Elyse Adler is an Assistant Professor in the School of Business at Liberty University
Online learning is something that is new to many faculty and students. When building an online course, it is important to create quality learning experiences for your students, understanding that you may not have the opportunity to interact face-to-face with them throughout the class. With this in mind, there are a few areas that should be considered.
Course overview and introduction
Make sure that students know how to get started in your course: Where can they find the required materials? What resources do they need? How can they get in touch with you? Are there any policies or procedures that they need to be aware of? What expectations do you have of them as the student? What expectations can they have of you as the instructor? It is usually a good practice to place all of this important information on the landing page for the course or on an easy-to-find “start here” page. Also make sure that you include a personal introduction to yourself; this helps you to be a real person to the students, which is important in the online environment. I always like to approach this portion as I would the first day of class (syllabus day!)—go over all the things that students might need or want to know!
Just because a student is signed up for the class does not mean they know what they should be learning! Always ensure that students know what the course learning objectives are, as well as what the objectives are for each lesson/module/assignment. This will help the students to focus in on the important facts and elements of the course. Because you are not there in person to guide the learning time, the clarity and thoroughness of these objectives is important.
Assessment and measurement of learning
Start by making sure that you have clearly stated your grading policy in your course overview: what is the late policy? How much are various assignments worth? It is helpful for you to provide rubrics for all graded assignments that break down the points awarded and that clearly explains what you are looking for in each area. Additionally, you want to make sure that you are including detailed assignment instructions. I have found it helpful to create a Word document for each assignment; this allows me to break down and outline the assignment completely for the student. You may even consider creating a short video to include in your course that explains the assignment as you would in person in a classroom setting. The assignments that are used for assessment should directly connect to the course learning objectives.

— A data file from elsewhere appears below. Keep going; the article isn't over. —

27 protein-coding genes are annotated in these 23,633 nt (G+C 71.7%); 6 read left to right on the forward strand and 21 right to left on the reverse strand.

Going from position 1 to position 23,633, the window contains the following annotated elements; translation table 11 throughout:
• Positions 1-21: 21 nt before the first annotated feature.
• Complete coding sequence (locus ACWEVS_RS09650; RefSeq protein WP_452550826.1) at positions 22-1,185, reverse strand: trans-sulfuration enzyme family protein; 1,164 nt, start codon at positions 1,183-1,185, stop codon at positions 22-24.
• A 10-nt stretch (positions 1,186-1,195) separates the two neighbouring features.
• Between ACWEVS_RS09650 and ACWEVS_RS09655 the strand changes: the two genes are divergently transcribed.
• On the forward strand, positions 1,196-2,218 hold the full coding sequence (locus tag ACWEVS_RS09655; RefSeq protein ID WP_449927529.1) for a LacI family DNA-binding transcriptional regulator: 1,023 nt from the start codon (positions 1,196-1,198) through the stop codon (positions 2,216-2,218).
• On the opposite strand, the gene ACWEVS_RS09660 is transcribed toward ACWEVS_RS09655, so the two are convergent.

It is important to select materials for your course that fully support the course objectives; these materials should be current. In the online environment, I always try not to offer too many optional resources, as I do not want to overwhelm my students with information. I want students to remain focused on the course content. If you are providing online links or resources, make sure that you have checked the links and that you are providing any information that is needed to access/log in to the material.
Do not assume that just because you are teaching an online course that the students are fully aware of how to use all the technological tools required. It may be helpful to provide links to your school’s IT help desk, support pages for any online resources you are using, and to offer guidance and assistance for any technology tools or media required in the course. If you are not a tech guru yourself, the internet is a great place to find short how-to videos that you can share with your students.
Learner interaction and engagement
The online learning environment is very different from in-class settings. Do your best to make yourself available to your students in whatever way you are most comfortable—the key is to be reachable by your students! Students will not interact in a course if they do not see you, as the instructor, interacting with them. Course discussion boards are great places to start discussions with students and enable them to interact with each other.
There are so many aspects of creating an online course, but the main goal is to create a place where students can learn and grow. How this is done will look different for every faculty member and every course. Remember that you are the expert on your subject, and you want to share this information with your students—the online environment is simply the tool by which you are conveying your knowledge. Just as you would in the classroom, put your students and their learning needs at the forefront and provide a space where ideas can be exchanged, learning can take place, and growth can occur.
Need testing tips for fall? Hear higher ed experts discuss how to assess learning in any course format in our third installment of the Navigating What’s Next Professional Development Series.